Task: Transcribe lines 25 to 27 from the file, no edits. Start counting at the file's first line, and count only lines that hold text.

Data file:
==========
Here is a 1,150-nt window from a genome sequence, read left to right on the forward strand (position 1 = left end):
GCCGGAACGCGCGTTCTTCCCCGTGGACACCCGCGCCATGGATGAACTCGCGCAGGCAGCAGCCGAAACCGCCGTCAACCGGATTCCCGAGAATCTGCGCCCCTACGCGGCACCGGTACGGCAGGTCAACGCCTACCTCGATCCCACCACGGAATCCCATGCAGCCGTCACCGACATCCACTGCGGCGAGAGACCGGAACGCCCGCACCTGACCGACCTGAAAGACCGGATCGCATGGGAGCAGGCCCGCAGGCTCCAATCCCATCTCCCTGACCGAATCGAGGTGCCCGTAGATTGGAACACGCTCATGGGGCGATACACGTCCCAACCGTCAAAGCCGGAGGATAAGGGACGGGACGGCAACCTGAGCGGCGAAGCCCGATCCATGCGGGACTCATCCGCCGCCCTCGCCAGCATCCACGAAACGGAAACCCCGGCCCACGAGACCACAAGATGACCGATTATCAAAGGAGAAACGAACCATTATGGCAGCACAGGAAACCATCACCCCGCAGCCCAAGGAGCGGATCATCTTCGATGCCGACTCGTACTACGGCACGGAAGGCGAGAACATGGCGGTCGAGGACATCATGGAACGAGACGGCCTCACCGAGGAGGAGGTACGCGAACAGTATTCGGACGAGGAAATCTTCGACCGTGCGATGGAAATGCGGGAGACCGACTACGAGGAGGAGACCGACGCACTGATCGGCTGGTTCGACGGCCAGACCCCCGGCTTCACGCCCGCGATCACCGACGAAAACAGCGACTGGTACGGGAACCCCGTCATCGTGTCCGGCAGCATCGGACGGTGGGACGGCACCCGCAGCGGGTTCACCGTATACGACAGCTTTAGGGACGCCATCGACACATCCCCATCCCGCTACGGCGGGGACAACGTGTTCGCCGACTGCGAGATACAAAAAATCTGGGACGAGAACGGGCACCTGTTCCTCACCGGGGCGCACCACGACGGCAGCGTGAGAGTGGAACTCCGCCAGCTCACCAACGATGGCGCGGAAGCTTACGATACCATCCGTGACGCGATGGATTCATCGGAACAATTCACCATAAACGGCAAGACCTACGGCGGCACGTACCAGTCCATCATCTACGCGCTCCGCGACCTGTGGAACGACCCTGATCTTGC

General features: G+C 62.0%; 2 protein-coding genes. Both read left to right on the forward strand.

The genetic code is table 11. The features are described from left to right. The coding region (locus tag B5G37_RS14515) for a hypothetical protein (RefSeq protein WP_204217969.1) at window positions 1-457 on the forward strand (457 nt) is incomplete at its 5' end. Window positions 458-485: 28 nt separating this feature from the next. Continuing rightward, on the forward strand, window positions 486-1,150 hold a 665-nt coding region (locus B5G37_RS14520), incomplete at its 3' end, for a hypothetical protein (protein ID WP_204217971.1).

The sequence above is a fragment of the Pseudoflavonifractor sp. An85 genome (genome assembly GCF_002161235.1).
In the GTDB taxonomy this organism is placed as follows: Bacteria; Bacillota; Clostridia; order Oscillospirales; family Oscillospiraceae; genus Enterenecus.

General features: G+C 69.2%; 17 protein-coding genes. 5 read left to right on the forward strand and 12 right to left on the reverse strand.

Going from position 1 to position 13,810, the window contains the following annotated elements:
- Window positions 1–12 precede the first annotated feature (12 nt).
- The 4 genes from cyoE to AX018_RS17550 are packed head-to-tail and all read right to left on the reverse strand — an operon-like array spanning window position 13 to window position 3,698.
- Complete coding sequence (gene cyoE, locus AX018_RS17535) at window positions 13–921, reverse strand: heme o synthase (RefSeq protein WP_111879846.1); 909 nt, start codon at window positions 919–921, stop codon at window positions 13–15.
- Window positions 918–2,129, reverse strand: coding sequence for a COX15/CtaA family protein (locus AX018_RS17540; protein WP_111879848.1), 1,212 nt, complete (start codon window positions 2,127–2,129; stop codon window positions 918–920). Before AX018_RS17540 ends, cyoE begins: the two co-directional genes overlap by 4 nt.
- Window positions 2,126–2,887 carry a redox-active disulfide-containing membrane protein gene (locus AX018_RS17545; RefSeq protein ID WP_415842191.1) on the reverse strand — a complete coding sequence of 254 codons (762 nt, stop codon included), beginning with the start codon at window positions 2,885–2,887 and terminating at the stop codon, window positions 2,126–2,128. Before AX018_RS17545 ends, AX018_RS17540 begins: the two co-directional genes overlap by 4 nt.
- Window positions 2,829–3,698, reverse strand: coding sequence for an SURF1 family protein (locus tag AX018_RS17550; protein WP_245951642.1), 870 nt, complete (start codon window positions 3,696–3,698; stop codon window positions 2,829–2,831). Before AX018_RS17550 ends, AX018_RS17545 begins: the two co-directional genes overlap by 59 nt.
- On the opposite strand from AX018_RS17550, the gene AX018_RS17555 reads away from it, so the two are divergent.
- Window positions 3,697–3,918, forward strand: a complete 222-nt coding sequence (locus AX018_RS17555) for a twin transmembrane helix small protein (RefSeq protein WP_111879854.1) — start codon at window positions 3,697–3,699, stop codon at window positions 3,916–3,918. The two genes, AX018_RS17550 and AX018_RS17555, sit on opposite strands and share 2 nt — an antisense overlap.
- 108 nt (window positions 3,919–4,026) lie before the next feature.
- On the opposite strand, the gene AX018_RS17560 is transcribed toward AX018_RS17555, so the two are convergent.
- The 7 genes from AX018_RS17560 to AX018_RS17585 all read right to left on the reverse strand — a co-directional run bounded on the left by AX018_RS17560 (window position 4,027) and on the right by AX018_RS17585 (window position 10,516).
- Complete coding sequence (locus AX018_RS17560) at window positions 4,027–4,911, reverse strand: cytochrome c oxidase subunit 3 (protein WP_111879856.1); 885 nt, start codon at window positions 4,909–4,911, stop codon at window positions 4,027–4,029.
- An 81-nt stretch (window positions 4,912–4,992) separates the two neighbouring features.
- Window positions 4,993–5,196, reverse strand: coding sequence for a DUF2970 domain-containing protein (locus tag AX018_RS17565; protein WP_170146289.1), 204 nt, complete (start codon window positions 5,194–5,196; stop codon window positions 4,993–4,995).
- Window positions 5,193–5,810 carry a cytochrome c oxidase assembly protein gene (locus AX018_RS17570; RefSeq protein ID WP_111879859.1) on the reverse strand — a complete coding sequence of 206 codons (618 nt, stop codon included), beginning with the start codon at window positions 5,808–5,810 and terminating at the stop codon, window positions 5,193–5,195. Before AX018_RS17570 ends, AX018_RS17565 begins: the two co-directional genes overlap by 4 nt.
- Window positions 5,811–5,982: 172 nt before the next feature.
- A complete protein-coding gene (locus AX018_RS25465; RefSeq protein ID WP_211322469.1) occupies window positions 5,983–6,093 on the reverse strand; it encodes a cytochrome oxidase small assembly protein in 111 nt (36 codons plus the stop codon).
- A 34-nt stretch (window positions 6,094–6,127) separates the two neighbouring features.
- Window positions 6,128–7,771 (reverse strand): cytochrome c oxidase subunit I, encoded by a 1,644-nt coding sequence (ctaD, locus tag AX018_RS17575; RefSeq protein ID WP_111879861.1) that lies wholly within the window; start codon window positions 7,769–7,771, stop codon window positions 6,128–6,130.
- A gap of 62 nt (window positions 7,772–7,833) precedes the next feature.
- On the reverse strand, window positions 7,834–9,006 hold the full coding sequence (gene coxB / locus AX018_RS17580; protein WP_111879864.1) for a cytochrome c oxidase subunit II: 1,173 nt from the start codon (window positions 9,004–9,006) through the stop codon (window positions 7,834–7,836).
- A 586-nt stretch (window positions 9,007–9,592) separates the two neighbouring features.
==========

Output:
- A complete protein-coding gene (locus AX018_RS25465; RefSeq protein ID WP_211322469.1) occupies window positions 5,983–6,093 on the reverse strand; it encodes a cytochrome oxidase small assembly protein in 111 nt (36 codons plus the stop codon).
- A 34-nt stretch (window positions 6,094–6,127) separates the two neighbouring features.
- Window positions 6,128–7,771 (reverse strand): cytochrome c oxidase subunit I, encoded by a 1,644-nt coding sequence (ctaD, locus tag AX018_RS17575; RefSeq protein ID WP_111879861.1) that lies wholly within the window; start codon window positions 7,769–7,771, stop codon window positions 6,128–6,130.